Pavel smiles broadly when he reminisces about his childhood and adolescence. Those were the exploratory years of many “firsts”: first sea vacation with friends, the exciting first kiss, the first girlfriend, whose name, however, he cannot remember.

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Pavel’s nine-month compulsory military service in 2000 is another treasure trove full of memories and funny stories.

Pavel served as a corporal in Sliven, an ethnically diverse town home to Bulgarians, Bulgarian- Turks ad Roma. One day he had to teach 100 of his peers how to march and yell in exultation when greeted by their commander.

“When all those mouths dropped as wide as possible, I could not help it but turn around and burst into laughter. Before me I saw 100 people exposing either gold teeth or a lack of teeth. Moreover, it was a sunny day and the gold teeth reflected the sun light. It is still vivid in my mind,” Pavel said, unable to contain his laughter.

Listen to Pavel share his dreams and most important lesson he has learned so far:

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Dozen of Juicy Apples

 

Georgi

“Girl, these are the best apples you will find in town. Besides, they are really cheap! You simply cannot pass by them!”

The broad smile and warmth in the elder man’s eyes made me stop and buy a kilogram of red, juicy apples. The next day I bought another kilogram and by the end of the week I had a mound of apples under my desk and a new, talkative acquaintance.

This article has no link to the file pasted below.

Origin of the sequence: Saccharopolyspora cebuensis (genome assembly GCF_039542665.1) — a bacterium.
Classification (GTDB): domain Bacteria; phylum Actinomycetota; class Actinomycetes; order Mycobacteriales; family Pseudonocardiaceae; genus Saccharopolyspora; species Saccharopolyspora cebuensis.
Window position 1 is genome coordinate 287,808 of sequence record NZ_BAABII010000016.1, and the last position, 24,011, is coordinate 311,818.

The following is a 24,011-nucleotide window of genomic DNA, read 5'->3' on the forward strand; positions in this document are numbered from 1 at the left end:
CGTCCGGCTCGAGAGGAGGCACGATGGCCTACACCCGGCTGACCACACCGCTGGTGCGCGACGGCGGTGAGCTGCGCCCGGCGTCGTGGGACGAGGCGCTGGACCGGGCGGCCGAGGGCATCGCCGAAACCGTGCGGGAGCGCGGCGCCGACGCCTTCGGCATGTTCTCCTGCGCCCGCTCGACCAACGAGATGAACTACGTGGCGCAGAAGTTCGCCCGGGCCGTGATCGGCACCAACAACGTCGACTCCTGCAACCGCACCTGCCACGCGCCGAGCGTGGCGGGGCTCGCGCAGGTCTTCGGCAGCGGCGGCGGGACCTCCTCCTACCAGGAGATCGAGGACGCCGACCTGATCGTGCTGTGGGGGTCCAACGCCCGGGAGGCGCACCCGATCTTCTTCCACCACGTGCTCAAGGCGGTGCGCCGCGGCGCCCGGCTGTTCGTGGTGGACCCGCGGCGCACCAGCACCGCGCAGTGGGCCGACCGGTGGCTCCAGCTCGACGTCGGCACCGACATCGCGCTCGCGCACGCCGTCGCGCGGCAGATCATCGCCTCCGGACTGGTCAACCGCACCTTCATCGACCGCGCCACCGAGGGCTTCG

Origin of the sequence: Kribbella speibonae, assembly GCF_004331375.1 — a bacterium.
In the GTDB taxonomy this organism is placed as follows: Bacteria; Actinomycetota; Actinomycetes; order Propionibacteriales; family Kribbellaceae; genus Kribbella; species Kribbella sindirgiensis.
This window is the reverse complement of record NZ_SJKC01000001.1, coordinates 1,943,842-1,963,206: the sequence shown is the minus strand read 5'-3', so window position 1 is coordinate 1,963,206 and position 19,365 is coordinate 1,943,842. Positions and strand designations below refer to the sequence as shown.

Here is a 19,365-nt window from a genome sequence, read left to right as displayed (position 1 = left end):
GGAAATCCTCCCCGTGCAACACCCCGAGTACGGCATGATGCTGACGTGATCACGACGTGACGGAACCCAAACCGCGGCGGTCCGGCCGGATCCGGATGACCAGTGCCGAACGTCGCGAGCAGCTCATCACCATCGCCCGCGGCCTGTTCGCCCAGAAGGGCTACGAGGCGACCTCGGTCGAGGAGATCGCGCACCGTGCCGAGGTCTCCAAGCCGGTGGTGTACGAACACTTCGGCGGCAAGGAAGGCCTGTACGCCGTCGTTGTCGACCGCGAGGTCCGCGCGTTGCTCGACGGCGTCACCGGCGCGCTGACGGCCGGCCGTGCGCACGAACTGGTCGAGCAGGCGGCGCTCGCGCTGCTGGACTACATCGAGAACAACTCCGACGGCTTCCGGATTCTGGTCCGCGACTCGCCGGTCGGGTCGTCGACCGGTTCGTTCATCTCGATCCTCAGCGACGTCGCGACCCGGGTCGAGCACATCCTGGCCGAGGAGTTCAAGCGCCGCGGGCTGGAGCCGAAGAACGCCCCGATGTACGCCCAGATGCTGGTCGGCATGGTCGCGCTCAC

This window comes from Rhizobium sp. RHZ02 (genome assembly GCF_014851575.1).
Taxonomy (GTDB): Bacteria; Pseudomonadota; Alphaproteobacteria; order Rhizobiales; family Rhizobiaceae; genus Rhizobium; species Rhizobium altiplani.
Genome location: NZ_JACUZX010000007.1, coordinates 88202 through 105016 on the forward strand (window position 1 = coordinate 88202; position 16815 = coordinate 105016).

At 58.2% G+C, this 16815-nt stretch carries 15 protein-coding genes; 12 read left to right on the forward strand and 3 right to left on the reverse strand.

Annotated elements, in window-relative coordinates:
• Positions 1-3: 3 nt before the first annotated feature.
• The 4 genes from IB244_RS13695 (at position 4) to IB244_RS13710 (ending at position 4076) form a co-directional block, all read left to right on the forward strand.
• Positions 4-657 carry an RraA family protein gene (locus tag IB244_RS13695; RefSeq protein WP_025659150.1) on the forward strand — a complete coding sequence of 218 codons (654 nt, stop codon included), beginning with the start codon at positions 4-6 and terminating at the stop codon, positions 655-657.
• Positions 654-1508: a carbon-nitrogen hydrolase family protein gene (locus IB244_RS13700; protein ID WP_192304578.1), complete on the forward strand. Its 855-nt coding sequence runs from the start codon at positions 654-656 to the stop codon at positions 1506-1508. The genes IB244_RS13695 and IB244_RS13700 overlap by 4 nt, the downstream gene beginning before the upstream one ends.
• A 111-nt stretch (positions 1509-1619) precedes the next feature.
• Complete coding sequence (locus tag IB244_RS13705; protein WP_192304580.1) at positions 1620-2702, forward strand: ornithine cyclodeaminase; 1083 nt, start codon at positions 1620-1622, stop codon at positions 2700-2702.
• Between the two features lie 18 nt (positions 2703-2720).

The elderly man is Georgi Angelov, 77. Since the beginning of the academic year at the American University in Bulgaria, Georgi has been spending his mornings eloquently and skillfully promoting his home-grown apples and grapes to the students who walk the alley along the river on their way to classes.

“I have two gardens of apple trees outside Blagoevgrad. My life now revolves around them,” Georgi said smiling.

But he has not been a gardener all his life. In 1953 then 17-year old Georgi enrolled at the railway transport school in Sofia and served as head of Blagoevgrad’s railway station for 20 years. After that he took a swift turn in his life and taught metal processing at the local high school for 14 years.

However, Georgi does not talk much about his professional career. The part of his life he most enjoys reminiscing about is how he met Todor Jivkov, Bulgaria’s Communist party leader.